As a teenager, James Alan McPherson worked as a passenger-car waiter on the Great Northern Railroad. The experience shaped him as a man and as a writer; he would spend his life producing short fiction and essays exploring race and class in America — the gulf separating white privilege from the black experience. One of his first published stories, “On Trains,” included in his fiction collection Hue and Cry, chronicles a white woman’s unthinking treatment of black waiters and porters on a train, and subtly reveals its lingering effects on all involved.
He put himself through Harvard Law School working as a janitor; the month he graduated he sold his first manuscript to the Atlantic Monthly magazine. In 1972, he was awarded a John Simon Guggenheim Fellowship. In 1978, he became the first African-American writer to win a Pulitzer Prize for fiction, for his collection Elbow Room.
That same year, he talked to The Atlantic about his approach to writing, to race, and to life: “I believe that if one can experience diversity, touch a variety of its people, laugh at its craziness, distill wisdom from its tragedies, and attempt to synthesize all this inside oneself without going crazy, one will have earned the right to call oneself ‘citizen of the United States.'”
In 1981 he was named a MacArthur Fellow, and in 1995 he was inducted into the American Academy of Arts and Sciences.
Later in life, he spent many years as a professor at the Iowa Writers’ Workshop in Iowa City.
I studied under him there in 1994 and 1995. He was a kind and very gentle man, soft-spoken to the point of shyness, but as a teacher he could be quite firm, unafraid to point out a young writer’s blind spots.
He believed that to write fiction in America meant writing about class in America, and that young writers must remain mindful of that fact, lest their work come off as callow and shamefully ignorant.
Many times I watched him press a student in his workshop (on more than one occasion, me) about the racial and cultural underpinnings of his or her story: what did it mean that I set this scene at a swanky restaurant? How could my characters afford it? What were they prioritizing in their lives to make that choice over others? And if they truly didn’t have to worry about money, how would that affect the way they moved through the world? Did they believe themselves entitled to the life they lived? Did they even notice the waiters and busboys swirling around them?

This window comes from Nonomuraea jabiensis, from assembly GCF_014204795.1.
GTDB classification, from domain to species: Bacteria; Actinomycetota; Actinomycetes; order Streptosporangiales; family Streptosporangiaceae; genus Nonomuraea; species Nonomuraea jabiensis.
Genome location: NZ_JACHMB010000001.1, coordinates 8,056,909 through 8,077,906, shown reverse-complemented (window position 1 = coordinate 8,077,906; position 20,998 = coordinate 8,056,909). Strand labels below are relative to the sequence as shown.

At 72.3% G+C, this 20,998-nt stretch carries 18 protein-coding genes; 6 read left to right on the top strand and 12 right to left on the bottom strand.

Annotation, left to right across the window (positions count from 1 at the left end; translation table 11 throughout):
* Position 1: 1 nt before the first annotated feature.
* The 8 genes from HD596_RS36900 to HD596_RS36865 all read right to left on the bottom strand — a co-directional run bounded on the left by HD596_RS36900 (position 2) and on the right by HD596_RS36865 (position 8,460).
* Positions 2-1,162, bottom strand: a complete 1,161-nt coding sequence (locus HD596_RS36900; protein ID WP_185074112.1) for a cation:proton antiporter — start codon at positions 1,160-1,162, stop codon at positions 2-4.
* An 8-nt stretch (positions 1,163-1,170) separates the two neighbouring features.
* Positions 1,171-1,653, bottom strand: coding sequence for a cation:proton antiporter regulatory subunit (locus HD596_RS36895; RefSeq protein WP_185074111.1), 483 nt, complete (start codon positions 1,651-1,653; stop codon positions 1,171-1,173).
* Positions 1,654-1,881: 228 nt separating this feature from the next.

American history was a passion of his, and though his work often evinced a wry humor, in person he struck me as a serious man who cared deeply about the shadow that history casts on the present. I remember him walking into workshop the weekend after the film Forrest Gump came out, and spending fifteen minutes quietly but passionately fuming over its glib, whistle-stop debasement of the American experience.
He wasn’t a the kind of teacher who offered his students close line-edits; instead, he was someone who read your work and reflected it back to you, patiently explained just what you had really written — and what you had not. And if you were a writer like I was then, you couldn’t help but come away from a workshop with Jim believing that what you hadn’t written was the stuff that was really worth writing about.
James Alan McPherson died today in an Iowa City hospital of respiratory failure and other complications. He was 72.
Petra Mayer contributed to this report.
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